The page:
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Egypt's prosecutors take aim at pop stars

In Egypt, where popular music videos are offending public morals, charges of indecency are being filed against a number of dancers.

CAIRO — Rida al-Fouly, also called Salma, is known for her video clip "Sib Idi" ("Let Go of my Hand"). Suha Muhammad Ali, known as Egypt's Shakira, has a famous video clip called "Al-Kamoun" ("Cumin"), and Dalia Kamal Youssef, whose stage name is Radis, is the dancer in "Ya Wad ya Tqil" ("You Cold-Hearted Man"). On June 2, lawyers Mohammed al-Nimr filed charges with the general prosecutor's office against the three Egyptian dancers for incitement, immorality and indecency, crimes punishable by three months to more than three years in prison, according to Article 9 of Law No. 10/1961 on the Combating of Prostitution.

It all started March 25, when forces from the General Directorate for the Investigation of the Arts arrested Fouly on charges of incitement, immorality and indecency. The video clip’s producer, Wael Sadiqi, who holds Egyptian and US nationalities, fled to Tunisia then to the United States. He had lived there for 17 years from 1996 to 2013 and had done a series of documentaries in 2014 under the name of “Let Me Show You Egypt,” to promote Egyptian tourism. The film, dubbed in English, French and Arabic, was donated to the Egyptian state broadcaster.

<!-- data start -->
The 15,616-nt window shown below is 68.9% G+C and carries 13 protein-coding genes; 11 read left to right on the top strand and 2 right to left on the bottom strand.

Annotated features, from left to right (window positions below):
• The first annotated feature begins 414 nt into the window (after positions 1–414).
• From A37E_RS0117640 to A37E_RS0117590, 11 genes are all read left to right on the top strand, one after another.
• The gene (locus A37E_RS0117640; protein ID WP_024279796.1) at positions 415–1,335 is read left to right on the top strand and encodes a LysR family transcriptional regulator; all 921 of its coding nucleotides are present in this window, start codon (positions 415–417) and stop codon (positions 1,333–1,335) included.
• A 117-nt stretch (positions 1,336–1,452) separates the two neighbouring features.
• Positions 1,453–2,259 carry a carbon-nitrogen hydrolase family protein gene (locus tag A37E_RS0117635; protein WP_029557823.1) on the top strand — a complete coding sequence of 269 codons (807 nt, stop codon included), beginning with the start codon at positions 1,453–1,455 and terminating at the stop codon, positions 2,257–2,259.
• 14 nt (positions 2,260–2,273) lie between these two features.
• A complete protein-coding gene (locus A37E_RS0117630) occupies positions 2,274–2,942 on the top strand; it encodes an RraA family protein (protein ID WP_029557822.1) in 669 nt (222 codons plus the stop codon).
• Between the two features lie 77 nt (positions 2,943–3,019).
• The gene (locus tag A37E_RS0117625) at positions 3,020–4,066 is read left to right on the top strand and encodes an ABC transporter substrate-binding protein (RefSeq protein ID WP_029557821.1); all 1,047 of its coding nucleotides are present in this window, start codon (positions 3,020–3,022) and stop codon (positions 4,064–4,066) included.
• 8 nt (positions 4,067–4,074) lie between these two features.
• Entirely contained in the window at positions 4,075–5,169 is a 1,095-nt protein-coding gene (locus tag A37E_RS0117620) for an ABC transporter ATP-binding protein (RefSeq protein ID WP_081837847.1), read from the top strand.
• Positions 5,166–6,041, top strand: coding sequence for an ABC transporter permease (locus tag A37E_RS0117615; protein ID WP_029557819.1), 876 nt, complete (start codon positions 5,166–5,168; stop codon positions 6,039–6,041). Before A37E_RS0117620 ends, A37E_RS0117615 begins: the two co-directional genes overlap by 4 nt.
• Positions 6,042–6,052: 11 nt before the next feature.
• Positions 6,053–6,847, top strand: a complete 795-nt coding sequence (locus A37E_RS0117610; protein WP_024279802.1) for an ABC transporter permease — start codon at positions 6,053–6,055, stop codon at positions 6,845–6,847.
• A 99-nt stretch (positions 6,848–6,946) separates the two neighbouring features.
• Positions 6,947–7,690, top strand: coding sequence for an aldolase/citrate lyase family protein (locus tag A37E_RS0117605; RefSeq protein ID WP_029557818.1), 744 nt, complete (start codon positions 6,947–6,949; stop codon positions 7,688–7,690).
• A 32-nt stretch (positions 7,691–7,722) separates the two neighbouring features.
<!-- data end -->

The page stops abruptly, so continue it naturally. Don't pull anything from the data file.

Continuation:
On June 28, the Agouza Misdemeanors Court sentenced Fouly and Sadiqi to one year in prison. Fouly appealed the decision and on July 26 had her sentence reduced by the Agouza Appeals Court to six months in prison with labor.

On March 30, Sadiqi posted a YouTube message addressed to President Abdel Fattah al-Sisi in which he recognized that his clip was vulgar. But he said that he had made it in response to the vulgarism in Egyptian cinema. Sadiqi said that he has completed 155 works of art and that no one paid him any attention because producers only want to make vulgar works.